“All Bets Are Off,” a documentary about Ireland’s love-hate relationship with gambling, got high praise from the Twitter community after its first episode aired Monday on RTE, Ireland’s national radio and television broadcaster.
The Irish have a heavy gambling culture. In a report published earlier this year, The Economist revealed Ireland’s per capita rate of gambling losses in 2017 was the third highest in the world. In dollar terms, the country lost nearly $500 per resident adult. Most of those losses came from online gambling, which is where Irish gamblers spend most of their money. In the first and second positions were Australia and Singapore, with nearly $1,000 and $650 loss per resident respectively.
Presented by Baz Ashmawy, a popular Irish radio and television host, the documentary examined Ireland’s relationship with gambling. The show featured contributions from well-known gamblers, such as Nial McNamee, a former Offaly GAA star, who says he has a lost a fortune on gambling, and Tony O’Reilly, a post office manager who went on the run and eventually landed in jail after stealing €1.75 million from his employer to support his gambling habit.
Ashmawy also talked with average people, such as Podge Bannon, a 25-year-old man from County Laois, who said he was lured by the bookies’ bright lights, free bets, and the chances of winning of eye-popping amounts of money; Nora, who is addicted to scratch cards; and Gita Shah, whose father’s gambling addiction has cast a shadow over her and her family.
The program explored the colorful and infectious world of gambling and how it affects the lives of people who are enmeshed in it, as well as their families. The problem is so endemic it has almost become a part of the Irish identity – something the Irish joke about but can do nothing to stop it. According to estimates, one in 10 people in Ireland has a serious gambling problem.
Ashmawy admitted he is not innocent. He says he has betting apps on his phone just like everyone else and it seems like a very normal part of life. There are bookies on every corner and ads in every match breaks. But, trying to get people to talk about their addition is like trying to make a program on pedophilia; people just don’t want to talk on camera, he said.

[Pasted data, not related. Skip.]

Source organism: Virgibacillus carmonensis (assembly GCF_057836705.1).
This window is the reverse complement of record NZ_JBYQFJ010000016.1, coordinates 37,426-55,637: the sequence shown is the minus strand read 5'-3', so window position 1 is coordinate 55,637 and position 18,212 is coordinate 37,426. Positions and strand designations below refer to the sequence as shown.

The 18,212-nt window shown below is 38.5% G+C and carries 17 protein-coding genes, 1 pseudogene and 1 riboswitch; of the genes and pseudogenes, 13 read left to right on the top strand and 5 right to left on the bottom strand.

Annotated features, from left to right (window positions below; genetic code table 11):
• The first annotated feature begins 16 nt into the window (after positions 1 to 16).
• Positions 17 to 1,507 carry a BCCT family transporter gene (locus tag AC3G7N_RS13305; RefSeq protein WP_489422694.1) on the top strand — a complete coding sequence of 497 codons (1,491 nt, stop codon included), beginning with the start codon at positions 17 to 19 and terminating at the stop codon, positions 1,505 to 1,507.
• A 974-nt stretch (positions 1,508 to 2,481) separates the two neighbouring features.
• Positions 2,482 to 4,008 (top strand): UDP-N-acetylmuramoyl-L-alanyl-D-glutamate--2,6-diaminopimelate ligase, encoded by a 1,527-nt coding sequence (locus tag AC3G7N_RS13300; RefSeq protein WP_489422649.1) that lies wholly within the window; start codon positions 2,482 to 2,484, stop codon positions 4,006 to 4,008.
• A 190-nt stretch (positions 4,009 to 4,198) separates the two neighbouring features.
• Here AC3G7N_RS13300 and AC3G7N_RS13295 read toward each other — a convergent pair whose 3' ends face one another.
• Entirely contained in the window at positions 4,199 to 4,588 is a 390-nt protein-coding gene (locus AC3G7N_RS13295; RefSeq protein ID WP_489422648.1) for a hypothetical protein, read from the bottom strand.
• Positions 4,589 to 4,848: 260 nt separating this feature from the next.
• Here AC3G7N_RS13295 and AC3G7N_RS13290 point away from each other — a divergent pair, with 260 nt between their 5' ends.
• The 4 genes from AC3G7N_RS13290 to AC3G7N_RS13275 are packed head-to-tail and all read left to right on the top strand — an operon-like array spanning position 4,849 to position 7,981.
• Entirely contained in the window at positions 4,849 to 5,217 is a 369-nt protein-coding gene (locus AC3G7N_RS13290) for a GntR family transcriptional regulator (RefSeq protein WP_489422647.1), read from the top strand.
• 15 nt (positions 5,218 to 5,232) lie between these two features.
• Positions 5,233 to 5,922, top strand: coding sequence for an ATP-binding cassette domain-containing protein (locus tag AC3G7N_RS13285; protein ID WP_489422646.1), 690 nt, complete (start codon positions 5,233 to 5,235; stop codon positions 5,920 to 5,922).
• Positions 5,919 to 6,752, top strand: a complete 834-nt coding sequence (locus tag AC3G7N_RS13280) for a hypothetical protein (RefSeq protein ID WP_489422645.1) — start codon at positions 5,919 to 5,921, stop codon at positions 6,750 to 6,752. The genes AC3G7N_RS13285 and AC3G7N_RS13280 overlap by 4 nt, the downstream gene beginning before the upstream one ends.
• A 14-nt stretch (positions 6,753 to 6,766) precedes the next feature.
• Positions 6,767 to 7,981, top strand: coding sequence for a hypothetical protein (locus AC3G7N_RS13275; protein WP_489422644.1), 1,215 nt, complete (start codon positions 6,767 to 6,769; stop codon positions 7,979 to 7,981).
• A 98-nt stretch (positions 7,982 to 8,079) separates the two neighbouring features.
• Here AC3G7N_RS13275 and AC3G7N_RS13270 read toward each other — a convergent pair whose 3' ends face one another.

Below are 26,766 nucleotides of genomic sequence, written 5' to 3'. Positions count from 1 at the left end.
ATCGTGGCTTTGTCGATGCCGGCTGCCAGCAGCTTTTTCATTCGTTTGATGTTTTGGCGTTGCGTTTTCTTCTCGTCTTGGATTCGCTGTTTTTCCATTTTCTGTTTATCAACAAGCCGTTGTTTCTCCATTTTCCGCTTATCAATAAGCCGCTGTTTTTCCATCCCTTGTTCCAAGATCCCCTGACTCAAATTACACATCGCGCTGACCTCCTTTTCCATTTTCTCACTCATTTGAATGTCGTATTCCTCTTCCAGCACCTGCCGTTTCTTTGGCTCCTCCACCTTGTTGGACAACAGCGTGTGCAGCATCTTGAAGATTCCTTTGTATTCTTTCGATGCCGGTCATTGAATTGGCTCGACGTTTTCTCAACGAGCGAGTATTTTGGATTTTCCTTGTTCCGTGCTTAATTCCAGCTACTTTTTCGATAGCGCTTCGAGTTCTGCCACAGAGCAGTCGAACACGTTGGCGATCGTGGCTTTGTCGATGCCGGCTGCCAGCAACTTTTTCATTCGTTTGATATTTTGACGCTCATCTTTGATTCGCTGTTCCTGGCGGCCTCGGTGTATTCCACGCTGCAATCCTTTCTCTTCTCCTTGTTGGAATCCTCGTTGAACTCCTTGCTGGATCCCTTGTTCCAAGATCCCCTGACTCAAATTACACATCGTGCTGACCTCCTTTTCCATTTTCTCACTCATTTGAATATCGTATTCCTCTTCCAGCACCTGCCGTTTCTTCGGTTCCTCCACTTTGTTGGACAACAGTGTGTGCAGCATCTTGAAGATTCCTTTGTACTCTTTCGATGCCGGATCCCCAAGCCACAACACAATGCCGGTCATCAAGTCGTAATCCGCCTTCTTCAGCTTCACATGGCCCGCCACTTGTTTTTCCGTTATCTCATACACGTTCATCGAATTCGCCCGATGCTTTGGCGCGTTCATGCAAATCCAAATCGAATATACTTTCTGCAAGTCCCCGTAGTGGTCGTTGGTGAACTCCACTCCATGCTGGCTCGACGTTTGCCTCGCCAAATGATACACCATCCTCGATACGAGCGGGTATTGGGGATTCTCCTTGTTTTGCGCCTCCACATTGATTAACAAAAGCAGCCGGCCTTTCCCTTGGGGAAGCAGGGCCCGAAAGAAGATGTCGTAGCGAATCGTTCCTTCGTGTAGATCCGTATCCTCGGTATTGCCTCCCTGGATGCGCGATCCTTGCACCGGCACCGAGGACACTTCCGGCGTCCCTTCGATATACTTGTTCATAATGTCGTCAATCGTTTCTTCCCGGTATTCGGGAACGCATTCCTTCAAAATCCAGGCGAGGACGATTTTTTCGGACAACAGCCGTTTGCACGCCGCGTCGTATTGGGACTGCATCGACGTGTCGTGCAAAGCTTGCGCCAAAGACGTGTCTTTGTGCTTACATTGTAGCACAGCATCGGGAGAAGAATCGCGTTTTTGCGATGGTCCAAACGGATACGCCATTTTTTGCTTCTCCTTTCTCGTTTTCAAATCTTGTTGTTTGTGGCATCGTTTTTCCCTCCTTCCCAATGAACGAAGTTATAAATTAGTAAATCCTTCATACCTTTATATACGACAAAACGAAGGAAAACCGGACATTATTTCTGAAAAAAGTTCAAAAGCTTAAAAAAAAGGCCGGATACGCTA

It is easier to get addicted to online gambling because it is easier to gamble and also easier to hide. Nobody knows about it until someone gets into financial trouble. This explains why online gambling is so huge in Ireland and that most losses occur in it. Young men between the ages of 15 and 30 are the most affected and the victims often resort to extreme measures, such as suicide. Of all the addiction-related suicides, gambling is the biggest contributor.
Unsurprisingly, Twitter was abuzz with thousands of tweets about the program. Some of the tweets include:
Ger Lyons @geryonsracing tweets: “Watching All Bets Are Off @RTEOne leaves me wondering how long our industry @GoRacing can justify our continuous promotion of gambling & being bedfellows with so many Bookmaking firms. #1inworld #addiction.”
Fianna Fáil @finnafailpartry tweets: “Following last night’s #AllBetsAreOff – @jackfchambers has said that gambling legislation in Ireland must be strengthened to regulate the industry, protect vulnerable people & restrict the advertising & sponsorship of commercial gambling.”
Nancy Harnett @Nancy_Harnett tweets: “This industry is destroying the lives of those that get caught in the vicious web of #gambling. This needs to be addressed by the Irish government, support and restrictions need to be available to save people. #AllBetsAreOff @bazashmawy.”
Dr. Eddie Murphy @dreddiemurphy tweets: “Gambling is a hidden cancer that destroys individuals, families, and communities. The Gambling industry preys on the problem gambler. There is minimal support, minimal restrictions. I have seen gambling as a significant factor in many deaths by suicide #AllBetsAreOff.”
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